A subframe has 1/80 the duration of a video frame and is thus a more precise unit of reference when editing audio at the sample level.
You can view subframes in the timecode display of the Dashboard. In the General pane of the Final Cut Pro Preferences window, click the Time Display pop-up menu and choose the subframe option (HH:MM:SS:FF + Subframes).
compound clip in Final Cut Pro X
You can use compound clips to group any combination of clips in the timeline or the browser, and nest clips within other clips.
Compound clips can contain video and audio clip components, clips, and other compound clips. Effectively, each compound clip can be considered a mini project, with its own distinct project settings. Compound clips function just like other clips: You can add them to your project, trim them, retime them, and add effects and transitions.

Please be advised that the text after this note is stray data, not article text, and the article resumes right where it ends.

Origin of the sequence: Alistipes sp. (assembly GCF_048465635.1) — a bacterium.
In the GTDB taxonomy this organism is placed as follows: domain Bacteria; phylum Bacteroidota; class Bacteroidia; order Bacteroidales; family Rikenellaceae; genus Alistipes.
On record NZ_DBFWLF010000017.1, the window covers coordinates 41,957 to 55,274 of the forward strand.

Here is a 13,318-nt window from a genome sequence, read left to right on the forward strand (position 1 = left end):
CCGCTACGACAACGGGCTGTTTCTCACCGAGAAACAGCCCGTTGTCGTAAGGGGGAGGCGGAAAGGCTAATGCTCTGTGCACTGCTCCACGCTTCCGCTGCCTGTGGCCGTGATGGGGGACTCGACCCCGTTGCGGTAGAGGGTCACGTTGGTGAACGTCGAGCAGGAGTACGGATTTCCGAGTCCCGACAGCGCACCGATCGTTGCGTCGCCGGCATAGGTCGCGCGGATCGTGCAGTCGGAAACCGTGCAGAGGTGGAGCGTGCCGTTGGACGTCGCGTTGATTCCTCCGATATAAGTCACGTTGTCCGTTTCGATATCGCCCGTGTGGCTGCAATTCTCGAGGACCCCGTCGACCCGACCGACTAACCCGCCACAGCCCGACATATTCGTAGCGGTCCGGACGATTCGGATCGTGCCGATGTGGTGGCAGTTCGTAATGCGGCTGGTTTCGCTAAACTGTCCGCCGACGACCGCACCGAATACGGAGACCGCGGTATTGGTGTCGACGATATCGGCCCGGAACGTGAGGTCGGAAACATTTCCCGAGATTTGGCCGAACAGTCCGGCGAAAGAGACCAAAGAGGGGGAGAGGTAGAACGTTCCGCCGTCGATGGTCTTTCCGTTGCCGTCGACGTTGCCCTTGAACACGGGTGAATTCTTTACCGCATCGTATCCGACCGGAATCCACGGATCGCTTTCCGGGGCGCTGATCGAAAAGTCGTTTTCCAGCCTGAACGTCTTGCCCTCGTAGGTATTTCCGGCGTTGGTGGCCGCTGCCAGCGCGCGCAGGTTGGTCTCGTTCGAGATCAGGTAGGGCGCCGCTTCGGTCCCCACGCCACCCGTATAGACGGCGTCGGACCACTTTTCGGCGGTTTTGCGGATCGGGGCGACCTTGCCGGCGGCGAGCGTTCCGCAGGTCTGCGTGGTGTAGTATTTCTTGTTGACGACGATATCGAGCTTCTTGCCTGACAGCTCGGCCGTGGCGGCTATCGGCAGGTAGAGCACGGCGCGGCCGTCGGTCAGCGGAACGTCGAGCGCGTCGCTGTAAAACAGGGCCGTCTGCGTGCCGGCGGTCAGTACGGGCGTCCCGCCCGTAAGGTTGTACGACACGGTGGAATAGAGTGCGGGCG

When you add media (clips) to the contents of a standard clip, the clip automatically becomes a compound clip.
Compound clips have many uses. You can:
- Simplify a complicated project by creating a separate compound clip for each major section
- Sync a video clip with one or more audio clips and then combine the clips into a compound clip, to avoid inadvertently moving them out of sync
- Open any clip, edit its contents in the timeline, and then close it
- Quickly create a compound clip containing the clips in an event, based on the browser sort order
- Use a compound clip to create a section of a project with settings different from those of the main project.